Lebanon – Joint Committees Vote on First Article in Orthodox Draft as Mustaqbal Says Might Boycott Meetings


The joint parliamentary committees voted on Monday on the first article of the Orthodox Gathering’s draft electoral law, increasing the number of MPs to 134, MTV reported.

LBCI said the session has been adjourned to Tuesday morning.

Meanwhile, Former PM Fouad Saniora said he might not continue to participate in the joint committees’ sessions if the second article of the Orthodox Gathering’s draft law was submitted for vote, LBCI revealed.

“We will attend Tuesday’s session but we will withdraw our participation if the second article of the Orthodox proposal was submitted for vote,” al-Mustaqbal MP Ahmed Fatfat expressed to LBCI.

Speaker Nabih Berri welcomed on Monday the opposition al-Mustaqbal bloc MPs back to the meeting of the joint parliamentary committees, warning the rival lawmakers that disagreement on an electoral draft-law would endanger Lebanon.

In his opening statement at the meetings of the committees that are scheduled to last till Thursday, Berri said: “Every time we grow apart, we will witness serious consequences not just in parliament but in the entire country.”

“The war of ballot boxes should only be in favor of Lebanon, and if we fail to agree with each other then we would endanger Lebanon,” he warned.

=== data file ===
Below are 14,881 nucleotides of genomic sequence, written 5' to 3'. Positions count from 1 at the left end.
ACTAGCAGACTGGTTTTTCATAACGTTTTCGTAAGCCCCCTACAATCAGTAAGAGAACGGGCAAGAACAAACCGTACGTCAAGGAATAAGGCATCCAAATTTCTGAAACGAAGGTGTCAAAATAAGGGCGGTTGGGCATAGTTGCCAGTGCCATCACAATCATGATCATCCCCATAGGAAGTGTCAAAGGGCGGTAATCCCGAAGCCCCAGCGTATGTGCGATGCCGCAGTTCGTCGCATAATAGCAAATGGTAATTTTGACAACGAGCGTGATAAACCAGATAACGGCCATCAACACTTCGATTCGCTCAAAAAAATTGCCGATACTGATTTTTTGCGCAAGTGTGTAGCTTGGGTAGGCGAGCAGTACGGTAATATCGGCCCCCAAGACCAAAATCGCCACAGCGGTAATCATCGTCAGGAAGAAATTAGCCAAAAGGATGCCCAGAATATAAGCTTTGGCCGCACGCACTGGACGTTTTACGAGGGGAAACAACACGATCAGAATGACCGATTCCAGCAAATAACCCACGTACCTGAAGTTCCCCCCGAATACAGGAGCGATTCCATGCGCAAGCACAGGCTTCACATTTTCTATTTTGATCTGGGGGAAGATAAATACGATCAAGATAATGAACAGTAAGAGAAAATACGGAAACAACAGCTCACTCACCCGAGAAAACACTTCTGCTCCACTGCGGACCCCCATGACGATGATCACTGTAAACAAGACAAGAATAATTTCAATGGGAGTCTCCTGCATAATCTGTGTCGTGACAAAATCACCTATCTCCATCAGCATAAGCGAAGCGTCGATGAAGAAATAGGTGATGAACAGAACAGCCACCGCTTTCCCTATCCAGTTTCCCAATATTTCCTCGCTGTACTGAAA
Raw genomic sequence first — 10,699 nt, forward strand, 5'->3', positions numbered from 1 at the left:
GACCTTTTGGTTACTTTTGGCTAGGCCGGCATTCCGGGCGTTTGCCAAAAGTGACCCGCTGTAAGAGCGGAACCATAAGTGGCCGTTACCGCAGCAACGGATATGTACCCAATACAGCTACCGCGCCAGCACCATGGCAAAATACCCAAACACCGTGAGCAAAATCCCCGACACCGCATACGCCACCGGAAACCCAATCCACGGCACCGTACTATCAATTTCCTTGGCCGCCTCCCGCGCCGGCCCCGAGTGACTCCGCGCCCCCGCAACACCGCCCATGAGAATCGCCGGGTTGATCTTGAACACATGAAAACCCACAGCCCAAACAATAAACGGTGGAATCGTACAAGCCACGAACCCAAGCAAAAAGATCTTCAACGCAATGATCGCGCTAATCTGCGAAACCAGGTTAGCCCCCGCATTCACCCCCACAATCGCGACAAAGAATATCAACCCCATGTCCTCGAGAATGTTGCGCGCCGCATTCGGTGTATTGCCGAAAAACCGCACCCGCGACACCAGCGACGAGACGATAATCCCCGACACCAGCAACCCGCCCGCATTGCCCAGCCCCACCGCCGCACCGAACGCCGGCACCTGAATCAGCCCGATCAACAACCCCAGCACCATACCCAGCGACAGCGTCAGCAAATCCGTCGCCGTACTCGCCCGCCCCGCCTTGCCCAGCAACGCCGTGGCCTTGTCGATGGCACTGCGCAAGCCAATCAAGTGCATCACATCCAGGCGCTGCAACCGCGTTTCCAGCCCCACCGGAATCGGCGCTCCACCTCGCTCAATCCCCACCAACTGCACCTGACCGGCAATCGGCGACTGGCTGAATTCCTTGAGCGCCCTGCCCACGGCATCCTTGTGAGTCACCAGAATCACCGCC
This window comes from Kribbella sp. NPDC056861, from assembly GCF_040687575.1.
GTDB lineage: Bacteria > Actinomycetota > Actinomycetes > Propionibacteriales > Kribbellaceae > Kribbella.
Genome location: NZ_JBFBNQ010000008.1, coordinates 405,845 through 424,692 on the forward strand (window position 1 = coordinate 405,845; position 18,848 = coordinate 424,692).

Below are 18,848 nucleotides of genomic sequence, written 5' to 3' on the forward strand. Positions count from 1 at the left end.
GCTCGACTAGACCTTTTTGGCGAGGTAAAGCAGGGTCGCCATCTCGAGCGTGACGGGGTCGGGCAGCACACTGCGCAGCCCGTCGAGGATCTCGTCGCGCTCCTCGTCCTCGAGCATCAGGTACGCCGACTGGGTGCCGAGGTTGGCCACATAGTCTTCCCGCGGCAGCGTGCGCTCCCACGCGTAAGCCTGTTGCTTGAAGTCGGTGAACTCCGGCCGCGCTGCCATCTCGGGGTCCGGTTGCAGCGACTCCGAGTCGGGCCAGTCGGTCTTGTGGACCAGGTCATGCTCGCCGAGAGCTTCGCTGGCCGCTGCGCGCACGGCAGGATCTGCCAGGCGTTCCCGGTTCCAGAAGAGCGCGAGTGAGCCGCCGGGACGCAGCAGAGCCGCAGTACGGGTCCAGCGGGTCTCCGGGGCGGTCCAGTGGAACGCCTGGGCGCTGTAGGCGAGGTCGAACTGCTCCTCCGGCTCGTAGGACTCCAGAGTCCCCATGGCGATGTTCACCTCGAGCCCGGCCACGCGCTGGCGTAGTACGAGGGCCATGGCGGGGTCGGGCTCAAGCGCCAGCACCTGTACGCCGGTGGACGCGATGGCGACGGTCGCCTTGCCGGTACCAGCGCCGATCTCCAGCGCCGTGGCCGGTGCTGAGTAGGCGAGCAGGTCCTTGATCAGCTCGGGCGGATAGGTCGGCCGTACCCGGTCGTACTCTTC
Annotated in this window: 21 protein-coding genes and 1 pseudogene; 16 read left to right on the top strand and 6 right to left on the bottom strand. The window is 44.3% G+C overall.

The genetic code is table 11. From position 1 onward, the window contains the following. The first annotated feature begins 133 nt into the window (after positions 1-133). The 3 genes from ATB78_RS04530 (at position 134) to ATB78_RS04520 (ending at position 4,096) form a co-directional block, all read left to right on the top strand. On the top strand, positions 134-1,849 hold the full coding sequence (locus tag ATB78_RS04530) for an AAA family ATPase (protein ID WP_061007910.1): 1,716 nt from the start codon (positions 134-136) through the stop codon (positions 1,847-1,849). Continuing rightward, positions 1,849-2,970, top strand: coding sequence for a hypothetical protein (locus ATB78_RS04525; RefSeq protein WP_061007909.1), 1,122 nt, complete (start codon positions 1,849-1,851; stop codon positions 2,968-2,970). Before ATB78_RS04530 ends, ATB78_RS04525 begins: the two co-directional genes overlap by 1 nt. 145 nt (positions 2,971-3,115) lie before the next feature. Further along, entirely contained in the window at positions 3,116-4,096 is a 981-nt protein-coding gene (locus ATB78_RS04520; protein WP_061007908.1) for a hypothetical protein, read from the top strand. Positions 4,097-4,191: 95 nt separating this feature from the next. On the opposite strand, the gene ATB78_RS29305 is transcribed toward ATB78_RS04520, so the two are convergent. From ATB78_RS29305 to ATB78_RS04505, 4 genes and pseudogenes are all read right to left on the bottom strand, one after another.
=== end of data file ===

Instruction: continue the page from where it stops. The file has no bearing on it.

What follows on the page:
Following the committees meeting, Mustaqbal bloc leader MP Fouad Saniora reiterated the bloc’s rejection of the Orthodox Gathering electoral draft-law, saying that it “only helps increase the divide in Lebanese society and will soon fragment the country.”

“This law contradicts coexistence in Lebanon and violates the constitution,” he added.

He continued: “Despite our opposition to the hybrid law that combines the winner-takes-all and proportional representation systems, we made a position that seeks to reach common ground on which we can reach an electoral law that enjoys the agreement of all components of the nation.”

“I believe that the there is a possibility that serious discussions will be taking place at the joint parliamentary committees sessions for the sake of reaching common ground, which Berri had called for, and we will back this endeavor to reach agreement among the political powers,” stated Saniora.

“We want an electoral law that will help preserve Lebanon as an oasis of coexistence and moderation,” he declared.

Furthermore, the former premier revealed that the Mustaqbal bloc will make an exception to its boycott of government-related activity by attended the joint parliamentary committees meetings.

Free Patriotic Movement MP Ibrahim Kanaan meanwhile slammed the Mustaqbal bloc’s selectivity in boycotting government-related activity, accusing it of hindering democratic life in Lebanon.

He said after the joint parliamentary committees session: “We don’t understand the purpose of the boycott.”

They are mistaken in believing that a boycott will hinder the approval of a new electoral law, he stated.

“The constitution does not belong to Saniora or myself, but the parliament along has the right to explain it,” he added.